In preseason 2016, Colin Kaepernick, then the back-up quarterback of the San Francisco 49ers, sparked the polarizing national anthem protest movement when he told a reporter after being asked about refusing to stand for the anthem, “I am not going to stand up to show pride in a flag for a country that oppresses black people and people of color. To me, this is bigger than football and it would be selfish on my part to look the other way. There are bodies in the street and people getting paid leave and getting away with murder.”
While Kaepernick would make clear over the next few months that he held the United States in low regard in general, even going so far as to compare the U.S. government unfavorably to Fidel Castro’s tyrannical communist regime, the central focus of his movement has continued to be criminal justice reform.
On Tuesday, the loudest critic of the anti-anthem protests “delivered what Kaepernick kneeled for,” noted talk radio host Rush Limbaugh, when the U.S. Senate overwhelmingly passed the Jared Kushner-spearheaded criminal justice reform bill in an 87-12 vote.
Limbaugh began the segment by reading from a summary of the bill’s key provisions: It’s going to: “Send up to 4,000 prisoners home by increasing the amount of time inmates can cut off of their sentences due to good behavior. Allow more male and female inmates to serve time in house arrest or halfway homes instead of prison cells, with exceptions for high-risk inmates. Require that prisoners be placed within 500 miles of family. Outlaw shackling during child birth. Mandate the provision of sanitary napkins and tampons to female inmates.”
After sarcastically expressing dismay that the law apparently doesn’t allow men who believe they are women to have sanitary napkins and tampons, Rush continued highlighting the bill’s key points: “Reduce the mandatory penalty from life to 25 years for a third conviction of certain drug offenses, and from 25 to 15 years for a second conviction. Prohibit the doubling up, or ‘stacking,’ of mandatory sentences for certain gun and drug offenses. Give judges more discretion in giving less than the mandatory minimum for certain low-level crimes…. Make the 2010 Fair Sentencing Act retroactive, which changed sentencing guidelines to treat offenses involving crack and powder cocaine equally.”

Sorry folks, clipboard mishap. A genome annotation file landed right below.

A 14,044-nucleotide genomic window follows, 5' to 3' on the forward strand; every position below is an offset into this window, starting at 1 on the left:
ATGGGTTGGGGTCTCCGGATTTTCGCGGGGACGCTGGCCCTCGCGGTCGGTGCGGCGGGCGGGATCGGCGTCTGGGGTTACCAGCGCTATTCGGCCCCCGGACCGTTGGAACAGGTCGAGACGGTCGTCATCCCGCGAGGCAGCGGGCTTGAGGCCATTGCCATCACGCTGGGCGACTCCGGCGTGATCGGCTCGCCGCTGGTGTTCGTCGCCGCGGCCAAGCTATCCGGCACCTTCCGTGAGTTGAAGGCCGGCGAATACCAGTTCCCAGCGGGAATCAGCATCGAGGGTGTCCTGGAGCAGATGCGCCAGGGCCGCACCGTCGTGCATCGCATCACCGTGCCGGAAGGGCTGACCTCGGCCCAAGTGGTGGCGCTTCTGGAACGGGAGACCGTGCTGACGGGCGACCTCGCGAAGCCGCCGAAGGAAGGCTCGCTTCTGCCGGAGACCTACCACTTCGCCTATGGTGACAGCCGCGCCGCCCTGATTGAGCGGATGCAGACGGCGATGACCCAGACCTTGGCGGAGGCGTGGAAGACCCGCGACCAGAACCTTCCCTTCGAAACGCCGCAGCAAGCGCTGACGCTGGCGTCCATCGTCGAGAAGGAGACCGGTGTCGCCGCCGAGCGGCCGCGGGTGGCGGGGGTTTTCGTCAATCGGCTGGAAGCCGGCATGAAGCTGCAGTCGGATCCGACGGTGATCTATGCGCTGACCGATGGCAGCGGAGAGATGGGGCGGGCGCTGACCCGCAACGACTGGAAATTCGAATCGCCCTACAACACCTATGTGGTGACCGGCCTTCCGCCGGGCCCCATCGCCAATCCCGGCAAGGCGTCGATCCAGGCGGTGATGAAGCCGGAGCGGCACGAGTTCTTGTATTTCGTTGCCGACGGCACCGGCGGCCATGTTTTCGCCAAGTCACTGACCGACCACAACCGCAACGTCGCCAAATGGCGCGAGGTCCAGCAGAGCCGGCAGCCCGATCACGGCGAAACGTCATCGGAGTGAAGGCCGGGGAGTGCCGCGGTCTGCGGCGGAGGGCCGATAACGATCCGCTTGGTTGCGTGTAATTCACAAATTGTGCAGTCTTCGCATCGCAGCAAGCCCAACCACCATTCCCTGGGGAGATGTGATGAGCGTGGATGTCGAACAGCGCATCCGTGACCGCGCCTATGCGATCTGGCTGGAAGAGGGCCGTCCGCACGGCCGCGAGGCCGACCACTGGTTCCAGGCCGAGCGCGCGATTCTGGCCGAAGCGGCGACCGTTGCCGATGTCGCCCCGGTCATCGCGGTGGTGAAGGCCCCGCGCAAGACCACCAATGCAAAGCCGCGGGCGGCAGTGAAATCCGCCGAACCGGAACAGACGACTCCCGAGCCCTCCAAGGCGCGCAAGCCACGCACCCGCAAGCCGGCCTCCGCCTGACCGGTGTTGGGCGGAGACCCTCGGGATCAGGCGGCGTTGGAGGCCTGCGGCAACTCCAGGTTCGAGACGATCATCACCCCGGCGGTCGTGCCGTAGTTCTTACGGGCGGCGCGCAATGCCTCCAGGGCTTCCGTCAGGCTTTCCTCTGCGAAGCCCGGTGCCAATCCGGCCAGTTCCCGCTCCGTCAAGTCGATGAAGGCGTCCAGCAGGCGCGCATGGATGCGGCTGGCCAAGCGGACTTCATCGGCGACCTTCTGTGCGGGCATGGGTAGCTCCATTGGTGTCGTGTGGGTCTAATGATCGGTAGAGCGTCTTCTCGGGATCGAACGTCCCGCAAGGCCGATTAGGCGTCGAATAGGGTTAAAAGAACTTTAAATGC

After underscoring that the bill was opposed by what the media is describing as “hardline conservatives,” Limbaugh tied the initiative to a man who has made clear that he’s no fan of Trump, and vice versa.
Prison reform, he said, “is one of the things that Colin Kaepernick was taking a knee for during the national anthem when he was on the San Francisco 49ers. This is one of the things he was protesting. So now nobody needs to kneel anymore. They don’t need to be any protests because we’ve got prison reform. Trump to the rescue. Trump did it! And these people all protesting Trump, they’re all thinking Trump is the bad guy here, and Trump is the president where this finally happens!”
Limbaugh noted that previous politicians have talked big about comprehensive prison reform, but all failed to take real action. “There isn’t one politician in this country on the federal level who tried to do anything but stroke their chins about this over the years!” said Rush. “Even The One, Barack Hussein O. He didn’t even try to do anything about it seriously. He did not even lift a finger. Hillary Clinton never mentioned it. Yet the Democrats are getting all this credit for having compassion and concern for the nation’s minorities and the prison community. Yet it’s the Trump administration where something happens. Evil white people! Donald Trump and Jared and Ivanka.”
“The Democrats have done nothing on this but talk about it,” Limbaugh added later. “They’ve done nothing but demand it. Left-wing radical protesters have done nothing but protest over it. Nobody’s ever done anything about it until Trump came along. I think the Democrats secretly are not all that in favor of this. They can’t say that out loud, but I think that they worry about anything that helps people be less controlled or dependent on government. Socialism. But they have to support this ’cause this is their voter base, they think. Prison community, the felon vote, this is their constituent. They have to act like they like this, but note they never made it happen.”
Transcript via RushLimbaugh.com